Hiring too many employees and expending too many resources aren’t the only causes for Chattanooga Housing Authority’s loss of money, according to CHA documents obtained by the Chattanooga Times Free Press.
File audits conducted this year by a former housing authority employee show about $8,000 lost because residents at one housing complex were not charged rent or were charged incorrectly.
“Ms. (Sandra) Wofford lived in Emma Wheeler Homes for one year without paying rent,” according to a file audit conducted by former CHA employee Shirley Smith.
Ms. Smith declined comment.
The file audits were obtained just months after housing authority officials laid off 65 employees and announced a $4.5 million shortfall in the authority’s budget. The U.S. Department of Housing and Urban Development recently completed a review of the housing authority’s books to see what led to the shortfall.
Ms. Wofford is one of eight Emma Wheeler Homes resident files that the Chattanooga Times Free Press obtained. All files show the residents were undercharged for rent. Uncollected fees for the eight range from $300 to more than $2,000.
CHA’s chief of public information Bill Lord declined to comment about the rent miscalculations, stating in an e-mail that the files were removed without CHA knowledge and that they may contain confidential resident information.
Officials with the U.S. Department of Housing and Urban Development said calculating rent is a complicated process and some errors are to be expected. HUD has created a rental integrity monitoring system that helps agencies catch and address errors, said Mark Brezina, field director at HUD’s Knoxville office. They also have a rental integrity monitoring system that helps the housing authority address errors, Mr. Brezina said.
Mr. Brezina also commended the housing authority on having an in-house auditing system in place.
CHA’s highest loss at Emma Wheeler is $2,457 for Ms. Wofford’s rent, according to the audit dated April 8, 2008.
“I was never charged rent,” said Ms. Wofford. “They couldn’t get me in the system, so they didn’t take my money order.”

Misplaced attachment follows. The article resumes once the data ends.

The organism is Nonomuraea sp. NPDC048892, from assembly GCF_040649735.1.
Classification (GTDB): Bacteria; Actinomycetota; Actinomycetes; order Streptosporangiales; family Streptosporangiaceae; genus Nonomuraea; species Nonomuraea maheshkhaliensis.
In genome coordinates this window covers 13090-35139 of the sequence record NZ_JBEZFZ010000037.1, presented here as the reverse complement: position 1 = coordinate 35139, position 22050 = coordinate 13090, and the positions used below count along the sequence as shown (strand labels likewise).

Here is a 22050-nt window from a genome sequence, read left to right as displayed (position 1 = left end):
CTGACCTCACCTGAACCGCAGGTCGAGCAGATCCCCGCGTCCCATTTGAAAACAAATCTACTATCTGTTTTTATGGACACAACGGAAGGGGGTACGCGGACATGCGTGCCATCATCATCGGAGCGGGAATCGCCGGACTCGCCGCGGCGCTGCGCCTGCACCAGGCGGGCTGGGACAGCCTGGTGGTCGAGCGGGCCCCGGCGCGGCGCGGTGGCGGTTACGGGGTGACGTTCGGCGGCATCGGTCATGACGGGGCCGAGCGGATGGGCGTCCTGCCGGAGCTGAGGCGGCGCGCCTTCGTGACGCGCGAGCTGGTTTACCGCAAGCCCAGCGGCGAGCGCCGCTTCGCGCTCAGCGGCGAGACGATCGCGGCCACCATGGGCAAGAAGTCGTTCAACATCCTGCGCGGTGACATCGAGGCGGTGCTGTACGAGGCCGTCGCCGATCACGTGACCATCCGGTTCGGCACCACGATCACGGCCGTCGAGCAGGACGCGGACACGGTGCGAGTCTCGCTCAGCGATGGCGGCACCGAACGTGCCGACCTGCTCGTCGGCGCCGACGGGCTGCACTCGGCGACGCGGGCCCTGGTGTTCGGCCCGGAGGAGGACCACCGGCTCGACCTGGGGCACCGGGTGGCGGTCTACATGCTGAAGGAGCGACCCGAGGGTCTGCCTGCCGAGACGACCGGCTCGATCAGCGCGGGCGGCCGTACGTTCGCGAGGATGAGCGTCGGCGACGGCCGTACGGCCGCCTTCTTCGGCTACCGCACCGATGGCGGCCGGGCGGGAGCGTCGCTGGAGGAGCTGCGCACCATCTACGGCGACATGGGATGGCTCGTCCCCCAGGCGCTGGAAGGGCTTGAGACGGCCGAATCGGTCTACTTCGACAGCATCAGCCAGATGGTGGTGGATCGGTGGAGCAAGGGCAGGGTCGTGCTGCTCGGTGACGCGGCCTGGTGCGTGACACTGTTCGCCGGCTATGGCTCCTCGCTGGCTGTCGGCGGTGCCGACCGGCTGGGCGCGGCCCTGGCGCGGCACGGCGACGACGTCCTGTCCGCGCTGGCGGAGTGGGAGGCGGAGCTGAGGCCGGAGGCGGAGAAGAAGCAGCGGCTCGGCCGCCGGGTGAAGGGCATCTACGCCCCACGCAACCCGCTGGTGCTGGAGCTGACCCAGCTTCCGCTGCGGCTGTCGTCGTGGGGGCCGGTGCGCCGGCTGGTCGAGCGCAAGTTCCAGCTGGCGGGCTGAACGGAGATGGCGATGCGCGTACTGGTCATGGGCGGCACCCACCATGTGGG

The file audit sheet states: “These fines were never charged to Ms. Wofford because the unit was in the system as being vacant.”
Ms. Wofford said she came to the housing authority in need of emergency housing because her previous home was in a fire. She held her rent payments from August 2006 until December 2006 before beginning to spend the money, she said.
She said she had made several calls to the Emma Wheeler Homes housing office before buying Christmas gifts for her children with some of the money.
CHA employee Connie Fisher completed Ms. Wofford’s leasing paperwork but did not enter her into the system, according to the documents. Ms. Wofford did not pay rent until Sept. 1, 2007, after living at the site since Aug. 25, 2006, the documents said.
Ms. Fisher could not be reached for comment.
Ms. Wofford said she had to make sure she was listed with the housing agency in August 2007 so her children would have the paperwork needed for school. She said housing officials didn’t ask her to repay the money, but started charging her rent at that point.
Resident Willie Belcher’s rent was once calculated to be $392, but when the $50 that she paid as a security deposit was listed as rent, she paid $50 rent for the next four months.
“There is no lease in the file that reflects a rent amount of $392. It was never completed,” according to the audit. Her rent adjustments and late fees total $1,631, the audit shows.
Ms. Belcher could not be reached for comment.
Resident Muriel Baker continued to pay $50 rent for four months from August 2007 to December 2007, even though she reported having a job and was told that her rent would increase to $226.
“They told me my rent was one thing,” Ms. Baker said. “A couple of hours later, I get a letter in my door saying my rent is going to be something else. They said, ‘Pay the lowest one.’”
Her monthly rent was set at $226 from August through October, then increased to $266 in November and December after Ms. Baker reported that her daughter, who lives with her, was employed at Long John Silver’s.
She accumulated $1,195 in fines and back rent, according to the file audit.
“As long as it’s being corrected, I’m OK with that,” she said.
Yolanda Putman has been a reporter at the Times Free Press for 11 years. She covers housing and previously covered education and crime. Yolanda is a Chattanooga native who has a master’s degree in communication from the University of Tennessee and a bachelor’s degree in journalism from Alabama State University. She previously worked at the Lima (Ohio) News. She enjoys running, reading and writing and is the mother of one son, Tyreese. She has also ...